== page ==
Interested how developers learn and level up and which tools they are using? Check out the Developers Survey Results 2019.
This year is already the ninth year that Stack Overflow has published their results. This time, almost 90,000 developers took the survey. Most of them are full-stack developers, but there were also designers, students, data specialists and mobile developers. They all took the time to tell us how they learn and level up, which tools they are using and what they want for the future.
Directly from the survey:
Stack Overflow’s annual Developer Survey is the largest and most comprehensive survey of people who code around the world. Each year, we field a survey covering everything from developers’ favorite technologies to their job preferences.
Despite our survey’s broad reach and capacity for informing valuable conclusions, we acknowledge that our results don’t represent everyone in the developer community evenly. We have further work to do to make Stack Overflow the welcoming, inclusive, and diverse platform we want it to be, and this is reflected in our survey sample.
Some interesting results
Most popular technologies
Developers use Python for development, DevOps, data analysis and machine learning. The latter two in particular are gaining popularity.
Some advantages of the Python programming language:
- Python is a programming language that is fully open source.
- Thanks to the clear and easy-to-understand syntax of Python, it has become one of the world's most user-friendly programming languages. It is used worldwide in numerous projects ranging from small-scale programs for Raspberry PI to huge projects at NASA and Google.
- Perhaps the strongest element of Python is the vastly expanded Standard Library that allows you to program faster and more effectively for a wide variety of projects. This standard material can thoroughly simplify many complex coding tasks, making your codebase much more streamlined.
Blockchain in the real world
As you can see, in 80% of the cases blockchain technology isn't used in the organizations of the respondents. This confirms what we all know: no matter how familiar the word blockchain may sound to some, the technology is still in its infancy (and it is just not always useful).
Much more interesting is their opinion about blockchain technology. Here we see that the more experienced a respondent is, the more likely they are to say blockchain technology is an irresponsible use of resources.
Are the more experienced developers just not ready for this new (r)evolution? Or do young programmers often overestimate the applicability of new, exciting technology. Hard to say. As always, the truth is somewhere between the two extremes...
The least you can say, however, is that today we are already see some changes, apart from a few people who became millionaires overnight, others who lost their homes and a few Ferraris who got new owners. Blockchain initiatives have been used for almost all sectors that you can think of - from finance and security to entertainment, media and even porn. Some concrete examples:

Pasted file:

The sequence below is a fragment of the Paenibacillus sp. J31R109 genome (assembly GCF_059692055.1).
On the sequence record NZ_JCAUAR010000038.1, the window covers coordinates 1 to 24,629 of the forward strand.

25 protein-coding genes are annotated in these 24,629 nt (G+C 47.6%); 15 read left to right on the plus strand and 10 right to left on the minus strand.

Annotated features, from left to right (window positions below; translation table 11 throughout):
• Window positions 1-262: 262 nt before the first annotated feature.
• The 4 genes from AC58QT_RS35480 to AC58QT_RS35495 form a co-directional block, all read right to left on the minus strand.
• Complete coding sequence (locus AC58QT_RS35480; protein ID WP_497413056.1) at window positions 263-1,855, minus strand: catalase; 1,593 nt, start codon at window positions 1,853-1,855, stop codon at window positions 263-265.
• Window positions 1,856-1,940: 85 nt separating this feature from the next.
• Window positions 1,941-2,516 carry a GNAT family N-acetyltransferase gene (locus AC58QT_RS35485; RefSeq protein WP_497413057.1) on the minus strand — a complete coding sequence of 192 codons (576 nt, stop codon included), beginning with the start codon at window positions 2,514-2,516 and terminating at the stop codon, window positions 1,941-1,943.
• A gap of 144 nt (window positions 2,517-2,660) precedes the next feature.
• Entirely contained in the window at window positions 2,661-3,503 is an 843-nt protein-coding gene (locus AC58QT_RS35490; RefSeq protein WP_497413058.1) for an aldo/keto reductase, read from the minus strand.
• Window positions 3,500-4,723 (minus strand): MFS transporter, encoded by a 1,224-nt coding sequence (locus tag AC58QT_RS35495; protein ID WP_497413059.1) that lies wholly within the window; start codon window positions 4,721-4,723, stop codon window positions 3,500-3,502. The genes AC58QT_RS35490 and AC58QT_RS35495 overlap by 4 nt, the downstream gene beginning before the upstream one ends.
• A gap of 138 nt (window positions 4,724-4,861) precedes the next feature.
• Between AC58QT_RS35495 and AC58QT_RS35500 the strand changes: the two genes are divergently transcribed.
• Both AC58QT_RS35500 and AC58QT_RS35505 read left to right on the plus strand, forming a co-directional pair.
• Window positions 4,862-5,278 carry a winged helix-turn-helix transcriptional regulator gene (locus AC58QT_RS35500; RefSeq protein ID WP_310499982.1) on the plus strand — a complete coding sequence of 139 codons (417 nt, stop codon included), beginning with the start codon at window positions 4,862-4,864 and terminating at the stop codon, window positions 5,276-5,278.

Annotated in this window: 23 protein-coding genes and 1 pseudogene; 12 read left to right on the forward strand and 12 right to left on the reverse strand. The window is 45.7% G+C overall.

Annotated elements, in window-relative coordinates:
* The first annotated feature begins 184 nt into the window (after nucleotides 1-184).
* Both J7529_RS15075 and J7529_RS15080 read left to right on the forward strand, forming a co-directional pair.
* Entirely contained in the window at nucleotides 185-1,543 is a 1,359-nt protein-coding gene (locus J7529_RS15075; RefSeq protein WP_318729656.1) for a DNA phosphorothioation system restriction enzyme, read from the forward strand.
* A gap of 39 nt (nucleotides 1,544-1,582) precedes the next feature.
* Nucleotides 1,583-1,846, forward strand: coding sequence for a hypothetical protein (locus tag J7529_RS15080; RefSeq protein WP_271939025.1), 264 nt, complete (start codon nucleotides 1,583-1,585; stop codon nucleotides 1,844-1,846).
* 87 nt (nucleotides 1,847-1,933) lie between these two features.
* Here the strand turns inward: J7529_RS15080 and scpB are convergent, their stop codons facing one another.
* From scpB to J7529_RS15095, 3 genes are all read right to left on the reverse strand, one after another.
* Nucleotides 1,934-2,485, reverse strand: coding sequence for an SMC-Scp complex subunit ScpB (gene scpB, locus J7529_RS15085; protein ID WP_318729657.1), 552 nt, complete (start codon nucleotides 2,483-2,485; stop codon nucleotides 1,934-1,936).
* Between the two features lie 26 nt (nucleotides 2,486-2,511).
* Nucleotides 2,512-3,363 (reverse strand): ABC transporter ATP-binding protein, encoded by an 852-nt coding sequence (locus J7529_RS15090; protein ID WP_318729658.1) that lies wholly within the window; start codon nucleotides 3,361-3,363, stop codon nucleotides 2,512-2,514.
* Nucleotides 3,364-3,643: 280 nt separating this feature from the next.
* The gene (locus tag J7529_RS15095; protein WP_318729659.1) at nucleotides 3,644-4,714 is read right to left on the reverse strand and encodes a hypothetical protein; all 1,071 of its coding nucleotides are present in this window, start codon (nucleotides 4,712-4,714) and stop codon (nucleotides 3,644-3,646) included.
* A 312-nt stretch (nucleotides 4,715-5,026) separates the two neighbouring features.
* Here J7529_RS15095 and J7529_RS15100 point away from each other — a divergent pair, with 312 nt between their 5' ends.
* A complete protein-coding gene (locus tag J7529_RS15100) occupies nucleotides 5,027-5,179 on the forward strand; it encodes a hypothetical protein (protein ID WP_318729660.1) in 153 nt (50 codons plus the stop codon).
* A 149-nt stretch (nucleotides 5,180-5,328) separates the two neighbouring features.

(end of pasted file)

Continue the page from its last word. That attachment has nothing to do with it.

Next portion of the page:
- Finance: no getting around Ripple here. The Enterprise blockchain solution for global payments has already assured itself of a few large financial partnerships.
- Land registry: The allocation of ownership of a piece of land is still a low-tech process in most countries. To reduce irregularities and counterfeits and increase transparency, Sweden started experimenting with blockchain to set up land registers. The country started experimenting in June 2016, and so far it has successfully completed various stages of experimentation. It is expected that the blockchain land registration system will be up and running this year.
- Supply chain management: Maersk, the world's largest shipping company, has already deployed blockchain technology from IBM to track containers. In addition, Walmart uses the same technology to track the journey of around 1,100,000 items, from the manufacturer to the store.
- Healthcare: in the United States, there is the example of Gem. The project was launched as a means of giving patients control over their medical records and DNA data, Gem has now partnered with the US Center for Disease Control and Prevention to use blockchain to control infectious diseases.
In addition to the fact that blockchain technology is still in its infancy and therefore appears less reliable, the timing of the survey is also important. It came after the hype. It is important that we acknowledge that after the hype, the boom and the relative bust (in terms of market value), we will soon see more and more signals of real, meaningful change and positive value, due to blockchain implementation and adoption. In other words: the examples mentioned above are just the very beginning.
Beyond the world of fintech, numerous start-ups are building applications to make use of blockchain in health care and supply chain management. There is also a wide range of examples of blockchain in insurance, advertising, autonomous vehicles and transport, Internet of Things, clean energy, content creation and distribution, and much more. Oh yes, blockchain is here to stay!
Interested in all the results of the survey? You can find it here.